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all words+photos: Rachel Eisley

Saturday evening, Conner Contemporary filled with patrons of the arts who, upon entering the gallery, were welcomed into an immediately immersive environment, the first room appearing starkly different from the usual opening at Conner characterized by bright lights and conversations galore.

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First, visitors stepped into surreal darkness punctuated by vibrant screens buzzing with stark and buoyant imagery in a multi and single channel video installation by New York based artist Janet Biggs, titled “Kawah Ijen” and “A Step On the Sun.” Navigating extreme weather conditions to create site specific video, Biggs shot footage in the East Java province of Indonesia, focusing on the hardships overcome by a sulfur miner in the Ijen volcano.

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At times the multiple screens cause disorientation as their colors pierce the room’s darkness, and the score, created by sounds from within the volcano combined with cello and violin passages commissioned by the artist, lends a further eerie and disorienting element.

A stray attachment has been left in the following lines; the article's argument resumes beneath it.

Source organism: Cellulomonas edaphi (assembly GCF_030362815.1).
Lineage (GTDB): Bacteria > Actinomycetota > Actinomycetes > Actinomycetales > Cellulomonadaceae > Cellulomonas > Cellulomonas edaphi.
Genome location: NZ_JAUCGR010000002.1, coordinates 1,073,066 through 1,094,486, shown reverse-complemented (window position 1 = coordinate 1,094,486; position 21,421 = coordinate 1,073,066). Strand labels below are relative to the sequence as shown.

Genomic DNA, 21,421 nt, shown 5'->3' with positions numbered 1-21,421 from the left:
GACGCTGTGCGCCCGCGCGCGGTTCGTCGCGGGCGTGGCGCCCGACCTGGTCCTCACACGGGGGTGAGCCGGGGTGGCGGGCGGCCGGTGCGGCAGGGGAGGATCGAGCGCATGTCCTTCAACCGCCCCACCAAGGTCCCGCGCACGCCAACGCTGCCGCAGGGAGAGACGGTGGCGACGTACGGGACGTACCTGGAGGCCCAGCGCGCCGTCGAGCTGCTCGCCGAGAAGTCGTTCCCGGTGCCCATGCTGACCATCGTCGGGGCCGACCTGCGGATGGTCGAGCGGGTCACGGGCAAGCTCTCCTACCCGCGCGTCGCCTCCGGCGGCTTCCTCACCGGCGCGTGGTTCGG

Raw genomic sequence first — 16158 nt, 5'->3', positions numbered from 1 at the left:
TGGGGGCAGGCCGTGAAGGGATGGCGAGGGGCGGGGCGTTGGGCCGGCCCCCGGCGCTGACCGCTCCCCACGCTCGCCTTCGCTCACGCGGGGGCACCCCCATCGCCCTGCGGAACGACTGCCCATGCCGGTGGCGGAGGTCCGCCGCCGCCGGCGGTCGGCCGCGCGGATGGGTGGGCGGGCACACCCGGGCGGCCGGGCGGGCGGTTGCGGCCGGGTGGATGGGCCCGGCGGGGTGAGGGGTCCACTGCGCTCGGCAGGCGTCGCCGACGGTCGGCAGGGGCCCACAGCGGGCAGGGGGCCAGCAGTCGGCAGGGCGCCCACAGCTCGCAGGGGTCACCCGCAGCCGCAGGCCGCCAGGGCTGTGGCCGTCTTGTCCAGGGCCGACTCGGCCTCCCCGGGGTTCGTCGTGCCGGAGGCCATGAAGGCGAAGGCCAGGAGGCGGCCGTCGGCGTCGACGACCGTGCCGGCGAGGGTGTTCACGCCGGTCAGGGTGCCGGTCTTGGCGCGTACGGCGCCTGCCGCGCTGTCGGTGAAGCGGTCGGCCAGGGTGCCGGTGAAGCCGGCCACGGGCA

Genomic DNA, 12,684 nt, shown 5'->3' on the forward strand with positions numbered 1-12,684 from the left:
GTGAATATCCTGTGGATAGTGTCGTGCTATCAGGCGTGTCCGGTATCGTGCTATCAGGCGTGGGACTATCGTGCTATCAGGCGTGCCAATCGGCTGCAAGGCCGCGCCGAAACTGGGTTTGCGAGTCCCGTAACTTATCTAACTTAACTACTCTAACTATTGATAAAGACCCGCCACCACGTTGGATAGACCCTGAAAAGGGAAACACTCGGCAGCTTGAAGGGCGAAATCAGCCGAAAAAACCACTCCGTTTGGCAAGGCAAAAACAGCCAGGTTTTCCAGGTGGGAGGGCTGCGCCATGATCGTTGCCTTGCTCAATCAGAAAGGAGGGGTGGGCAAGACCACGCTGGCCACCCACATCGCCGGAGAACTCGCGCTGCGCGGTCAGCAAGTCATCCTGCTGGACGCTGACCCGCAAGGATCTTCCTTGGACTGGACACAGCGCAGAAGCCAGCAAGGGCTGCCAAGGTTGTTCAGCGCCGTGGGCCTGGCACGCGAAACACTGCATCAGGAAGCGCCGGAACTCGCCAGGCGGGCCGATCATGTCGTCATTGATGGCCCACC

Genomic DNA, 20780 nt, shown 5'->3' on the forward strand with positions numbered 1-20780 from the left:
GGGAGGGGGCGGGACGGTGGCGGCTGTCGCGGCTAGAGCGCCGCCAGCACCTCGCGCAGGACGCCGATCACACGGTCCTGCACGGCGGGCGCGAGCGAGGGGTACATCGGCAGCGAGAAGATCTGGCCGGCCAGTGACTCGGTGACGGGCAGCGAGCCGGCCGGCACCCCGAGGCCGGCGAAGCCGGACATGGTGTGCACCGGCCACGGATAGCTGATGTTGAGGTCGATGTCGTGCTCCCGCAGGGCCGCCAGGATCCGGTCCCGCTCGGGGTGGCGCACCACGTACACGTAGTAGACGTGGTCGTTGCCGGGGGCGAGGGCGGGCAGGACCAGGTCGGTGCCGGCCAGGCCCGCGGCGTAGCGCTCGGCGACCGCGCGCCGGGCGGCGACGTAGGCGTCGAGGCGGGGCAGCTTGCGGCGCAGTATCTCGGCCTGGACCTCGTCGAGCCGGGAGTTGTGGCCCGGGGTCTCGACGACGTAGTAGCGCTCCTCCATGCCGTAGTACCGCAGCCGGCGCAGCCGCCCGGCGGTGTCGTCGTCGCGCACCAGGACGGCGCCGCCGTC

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After passing through the video installation, guests entered a thick black curtain to experience the next part of the exhibit. The room was hushed with onlookers singly focused on the performance art of Wilmer Wilson IV, who delivered a three-hour  performance titled “From My Paper Bag Colored Heart” which involved Wilson covering himself with puffed-up brown paper bags, blown up by himself one-by-one, and tied onto his body from his feet up with twine, until he was entirely covered.

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The environment of the room was palpably tense, as gallery patrons watched. Wilson’s methodically repeated motions became oddly soothing to witness, and the dynamic energy of the room surrounded his actions with palpable wonder and curiosity. Dealing with the social implications of the paper bag (bag lunches, shrouding alcohol in public) as well as their intended similarity in color to Wilson’s own skin, the installation of bags in the gallery as well as Wilson’s eventual bag exoskeleton maintained a familiar yet ominous presence. Just approaching the three hour mark, Wilson moved towards the audience, suddenly slapping his arms down on the inflated bags which made huge popping noises which were certainly startling. Then Wilson began cutting off the twine and bags one by one until he stood naked before the audience. The piece was then finished and he took a bow before making his exit to great applause. His entire performance was documented by video and still photography, the photographers clearly taking pains to get their shots without being disruptive, yet their dance alongside Wilson added another level of voyeurism to his bold and masterfully executed performance, especially considering that after “From My Paper Bag Colored Heart” was concluded, all that will remain is the documentation.

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